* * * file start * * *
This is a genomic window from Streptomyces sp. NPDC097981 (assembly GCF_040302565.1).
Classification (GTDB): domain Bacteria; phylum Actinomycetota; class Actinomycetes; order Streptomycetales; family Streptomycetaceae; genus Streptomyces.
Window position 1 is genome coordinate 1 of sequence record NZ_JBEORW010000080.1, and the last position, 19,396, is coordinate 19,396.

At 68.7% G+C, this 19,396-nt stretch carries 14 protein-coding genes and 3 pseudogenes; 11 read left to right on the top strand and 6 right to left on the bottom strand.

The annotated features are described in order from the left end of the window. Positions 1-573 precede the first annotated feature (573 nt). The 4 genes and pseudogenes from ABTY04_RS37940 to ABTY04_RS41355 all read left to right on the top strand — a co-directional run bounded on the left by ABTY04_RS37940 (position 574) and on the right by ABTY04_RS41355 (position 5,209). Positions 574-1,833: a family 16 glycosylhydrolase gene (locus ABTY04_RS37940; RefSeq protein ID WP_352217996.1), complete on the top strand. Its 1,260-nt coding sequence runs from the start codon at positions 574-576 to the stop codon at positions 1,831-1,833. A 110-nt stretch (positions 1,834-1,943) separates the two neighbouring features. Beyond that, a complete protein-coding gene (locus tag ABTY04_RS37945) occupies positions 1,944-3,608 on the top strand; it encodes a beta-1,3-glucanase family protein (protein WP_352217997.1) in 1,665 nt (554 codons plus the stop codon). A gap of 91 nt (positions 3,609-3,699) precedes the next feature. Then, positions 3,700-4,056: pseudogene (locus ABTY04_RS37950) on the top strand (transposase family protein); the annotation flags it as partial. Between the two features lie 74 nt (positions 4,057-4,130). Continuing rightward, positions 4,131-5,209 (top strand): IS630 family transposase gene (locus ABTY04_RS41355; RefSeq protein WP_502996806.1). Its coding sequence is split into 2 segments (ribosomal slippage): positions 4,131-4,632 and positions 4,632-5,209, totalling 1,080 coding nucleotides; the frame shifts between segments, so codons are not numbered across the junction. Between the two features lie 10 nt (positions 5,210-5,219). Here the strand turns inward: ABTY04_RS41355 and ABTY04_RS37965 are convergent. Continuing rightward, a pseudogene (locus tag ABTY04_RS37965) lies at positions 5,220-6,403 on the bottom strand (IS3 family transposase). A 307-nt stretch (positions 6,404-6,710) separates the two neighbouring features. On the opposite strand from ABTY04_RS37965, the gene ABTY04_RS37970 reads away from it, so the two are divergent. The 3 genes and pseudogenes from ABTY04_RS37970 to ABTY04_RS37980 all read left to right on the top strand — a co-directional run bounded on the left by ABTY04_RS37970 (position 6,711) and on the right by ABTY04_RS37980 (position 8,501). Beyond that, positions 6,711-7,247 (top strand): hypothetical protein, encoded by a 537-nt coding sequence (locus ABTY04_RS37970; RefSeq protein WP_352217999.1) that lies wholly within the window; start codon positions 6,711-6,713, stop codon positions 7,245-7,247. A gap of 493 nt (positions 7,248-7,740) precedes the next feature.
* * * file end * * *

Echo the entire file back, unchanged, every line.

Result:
This is a genomic window from Streptomyces sp. NPDC097981 (assembly GCF_040302565.1).
Classification (GTDB): domain Bacteria; phylum Actinomycetota; class Actinomycetes; order Streptomycetales; family Streptomycetaceae; genus Streptomyces.
Window position 1 is genome coordinate 1 of sequence record NZ_JBEORW010000080.1, and the last position, 19,396, is coordinate 19,396.

At 68.7% G+C, this 19,396-nt stretch carries 14 protein-coding genes and 3 pseudogenes; 11 read left to right on the top strand and 6 right to left on the bottom strand.

The annotated features are described in order from the left end of the window. Positions 1-573 precede the first annotated feature (573 nt). The 4 genes and pseudogenes from ABTY04_RS37940 to ABTY04_RS41355 all read left to right on the top strand — a co-directional run bounded on the left by ABTY04_RS37940 (position 574) and on the right by ABTY04_RS41355 (position 5,209). Positions 574-1,833: a family 16 glycosylhydrolase gene (locus ABTY04_RS37940; RefSeq protein ID WP_352217996.1), complete on the top strand. Its 1,260-nt coding sequence runs from the start codon at positions 574-576 to the stop codon at positions 1,831-1,833. A 110-nt stretch (positions 1,834-1,943) separates the two neighbouring features. Beyond that, a complete protein-coding gene (locus tag ABTY04_RS37945) occupies positions 1,944-3,608 on the top strand; it encodes a beta-1,3-glucanase family protein (protein WP_352217997.1) in 1,665 nt (554 codons plus the stop codon). A gap of 91 nt (positions 3,609-3,699) precedes the next feature. Then, positions 3,700-4,056: pseudogene (locus ABTY04_RS37950) on the top strand (transposase family protein); the annotation flags it as partial. Between the two features lie 74 nt (positions 4,057-4,130). Continuing rightward, positions 4,131-5,209 (top strand): IS630 family transposase gene (locus ABTY04_RS41355; RefSeq protein WP_502996806.1). Its coding sequence is split into 2 segments (ribosomal slippage): positions 4,131-4,632 and positions 4,632-5,209, totalling 1,080 coding nucleotides; the frame shifts between segments, so codons are not numbered across the junction. Between the two features lie 10 nt (positions 5,210-5,219). Here the strand turns inward: ABTY04_RS41355 and ABTY04_RS37965 are convergent. Continuing rightward, a pseudogene (locus tag ABTY04_RS37965) lies at positions 5,220-6,403 on the bottom strand (IS3 family transposase). A 307-nt stretch (positions 6,404-6,710) separates the two neighbouring features. On the opposite strand from ABTY04_RS37965, the gene ABTY04_RS37970 reads away from it, so the two are divergent. The 3 genes and pseudogenes from ABTY04_RS37970 to ABTY04_RS37980 all read left to right on the top strand — a co-directional run bounded on the left by ABTY04_RS37970 (position 6,711) and on the right by ABTY04_RS37980 (position 8,501). Beyond that, positions 6,711-7,247 (top strand): hypothetical protein, encoded by a 537-nt coding sequence (locus ABTY04_RS37970; RefSeq protein WP_352217999.1) that lies wholly within the window; start codon positions 6,711-6,713, stop codon positions 7,245-7,247. A gap of 493 nt (positions 7,248-7,740) precedes the next feature.